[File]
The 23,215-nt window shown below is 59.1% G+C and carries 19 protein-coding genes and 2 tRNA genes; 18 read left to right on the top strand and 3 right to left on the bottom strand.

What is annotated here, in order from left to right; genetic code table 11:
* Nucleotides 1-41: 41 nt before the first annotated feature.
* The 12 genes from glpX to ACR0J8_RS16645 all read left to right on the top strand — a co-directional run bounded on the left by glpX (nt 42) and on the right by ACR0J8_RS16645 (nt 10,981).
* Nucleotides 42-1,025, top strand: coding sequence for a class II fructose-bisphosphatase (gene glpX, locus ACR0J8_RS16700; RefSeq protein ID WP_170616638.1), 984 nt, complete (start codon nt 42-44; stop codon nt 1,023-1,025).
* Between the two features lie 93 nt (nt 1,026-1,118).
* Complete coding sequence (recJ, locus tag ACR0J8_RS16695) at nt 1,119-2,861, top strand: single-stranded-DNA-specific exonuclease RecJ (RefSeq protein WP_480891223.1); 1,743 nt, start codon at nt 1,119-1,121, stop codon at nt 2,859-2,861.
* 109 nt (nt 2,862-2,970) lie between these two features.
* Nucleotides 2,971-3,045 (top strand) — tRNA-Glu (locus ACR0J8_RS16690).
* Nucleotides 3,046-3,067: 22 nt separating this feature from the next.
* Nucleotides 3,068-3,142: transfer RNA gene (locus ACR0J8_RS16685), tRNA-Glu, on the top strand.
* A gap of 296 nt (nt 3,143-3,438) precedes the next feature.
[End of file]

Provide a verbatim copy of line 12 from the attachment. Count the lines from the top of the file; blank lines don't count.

* A gap of 296 nt (nt 3,143-3,438) precedes the next feature.